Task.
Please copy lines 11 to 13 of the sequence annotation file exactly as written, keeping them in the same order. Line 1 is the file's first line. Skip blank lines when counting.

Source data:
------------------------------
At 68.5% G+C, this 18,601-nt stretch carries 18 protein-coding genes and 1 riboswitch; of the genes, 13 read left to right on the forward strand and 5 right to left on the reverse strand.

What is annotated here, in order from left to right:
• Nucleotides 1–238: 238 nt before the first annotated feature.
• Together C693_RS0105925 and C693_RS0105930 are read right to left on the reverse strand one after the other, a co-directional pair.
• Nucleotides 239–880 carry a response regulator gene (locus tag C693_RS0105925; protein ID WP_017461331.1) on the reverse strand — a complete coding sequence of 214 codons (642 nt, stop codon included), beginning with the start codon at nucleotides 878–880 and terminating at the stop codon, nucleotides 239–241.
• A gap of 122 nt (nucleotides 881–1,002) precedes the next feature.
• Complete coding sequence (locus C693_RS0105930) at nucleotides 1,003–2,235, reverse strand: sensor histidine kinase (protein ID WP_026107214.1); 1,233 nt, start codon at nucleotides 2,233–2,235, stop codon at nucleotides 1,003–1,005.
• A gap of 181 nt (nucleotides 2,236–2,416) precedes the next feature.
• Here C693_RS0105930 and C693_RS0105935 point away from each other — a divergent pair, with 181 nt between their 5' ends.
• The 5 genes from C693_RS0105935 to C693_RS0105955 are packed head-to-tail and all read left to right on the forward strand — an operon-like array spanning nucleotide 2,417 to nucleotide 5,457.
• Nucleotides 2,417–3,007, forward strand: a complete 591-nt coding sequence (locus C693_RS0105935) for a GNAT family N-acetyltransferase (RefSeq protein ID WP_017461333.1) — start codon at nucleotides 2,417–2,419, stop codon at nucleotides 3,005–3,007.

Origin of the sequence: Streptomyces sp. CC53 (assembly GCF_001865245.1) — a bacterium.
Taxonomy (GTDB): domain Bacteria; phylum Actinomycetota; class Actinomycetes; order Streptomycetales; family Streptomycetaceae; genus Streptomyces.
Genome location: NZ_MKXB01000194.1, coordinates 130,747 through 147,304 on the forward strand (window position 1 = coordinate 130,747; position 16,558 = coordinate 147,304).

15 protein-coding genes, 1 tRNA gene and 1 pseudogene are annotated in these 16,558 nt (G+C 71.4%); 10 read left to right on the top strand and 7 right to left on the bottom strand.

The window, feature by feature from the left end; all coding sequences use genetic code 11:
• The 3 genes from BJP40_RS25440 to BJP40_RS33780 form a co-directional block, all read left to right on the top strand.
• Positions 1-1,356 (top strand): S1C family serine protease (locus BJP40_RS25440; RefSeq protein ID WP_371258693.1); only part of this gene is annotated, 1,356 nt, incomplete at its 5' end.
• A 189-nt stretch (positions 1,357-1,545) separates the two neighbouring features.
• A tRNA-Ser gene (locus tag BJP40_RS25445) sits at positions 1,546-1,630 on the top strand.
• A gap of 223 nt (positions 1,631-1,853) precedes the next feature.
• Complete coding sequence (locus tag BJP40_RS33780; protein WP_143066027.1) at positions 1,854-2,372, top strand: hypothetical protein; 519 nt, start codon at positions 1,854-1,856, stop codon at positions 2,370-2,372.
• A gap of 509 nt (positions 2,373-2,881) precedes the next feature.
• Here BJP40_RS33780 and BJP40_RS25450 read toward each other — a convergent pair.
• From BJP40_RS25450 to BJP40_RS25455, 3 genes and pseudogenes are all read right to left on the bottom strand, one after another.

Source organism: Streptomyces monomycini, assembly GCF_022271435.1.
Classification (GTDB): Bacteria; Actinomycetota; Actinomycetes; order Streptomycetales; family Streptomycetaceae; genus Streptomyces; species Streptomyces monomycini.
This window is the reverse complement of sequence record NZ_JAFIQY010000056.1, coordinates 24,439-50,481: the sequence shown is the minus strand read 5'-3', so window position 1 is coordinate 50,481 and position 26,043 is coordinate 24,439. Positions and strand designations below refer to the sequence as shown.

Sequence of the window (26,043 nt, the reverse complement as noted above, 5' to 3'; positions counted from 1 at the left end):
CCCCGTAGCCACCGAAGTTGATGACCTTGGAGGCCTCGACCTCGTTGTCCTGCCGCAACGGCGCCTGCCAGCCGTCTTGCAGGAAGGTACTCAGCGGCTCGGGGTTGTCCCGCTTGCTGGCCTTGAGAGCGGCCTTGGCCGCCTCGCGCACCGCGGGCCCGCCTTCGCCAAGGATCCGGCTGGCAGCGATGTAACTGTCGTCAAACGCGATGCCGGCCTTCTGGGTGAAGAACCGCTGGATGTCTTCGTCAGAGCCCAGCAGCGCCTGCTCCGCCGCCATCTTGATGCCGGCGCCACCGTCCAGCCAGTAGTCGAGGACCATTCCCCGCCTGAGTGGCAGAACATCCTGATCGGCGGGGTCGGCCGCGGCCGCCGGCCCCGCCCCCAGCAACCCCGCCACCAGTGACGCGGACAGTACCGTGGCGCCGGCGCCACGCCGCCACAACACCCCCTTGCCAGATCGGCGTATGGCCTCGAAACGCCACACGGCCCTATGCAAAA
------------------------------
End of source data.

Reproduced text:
• Nucleotides 2,417–3,007, forward strand: a complete 591-nt coding sequence (locus C693_RS0105935) for a GNAT family N-acetyltransferase (RefSeq protein ID WP_017461333.1) — start codon at nucleotides 2,417–2,419, stop codon at nucleotides 3,005–3,007.

Origin of the sequence: Streptomyces sp. CC53 (assembly GCF_001865245.1) — a bacterium.
Taxonomy (GTDB): domain Bacteria; phylum Actinomycetota; class Actinomycetes; order Streptomycetales; family Streptomycetaceae; genus Streptomyces.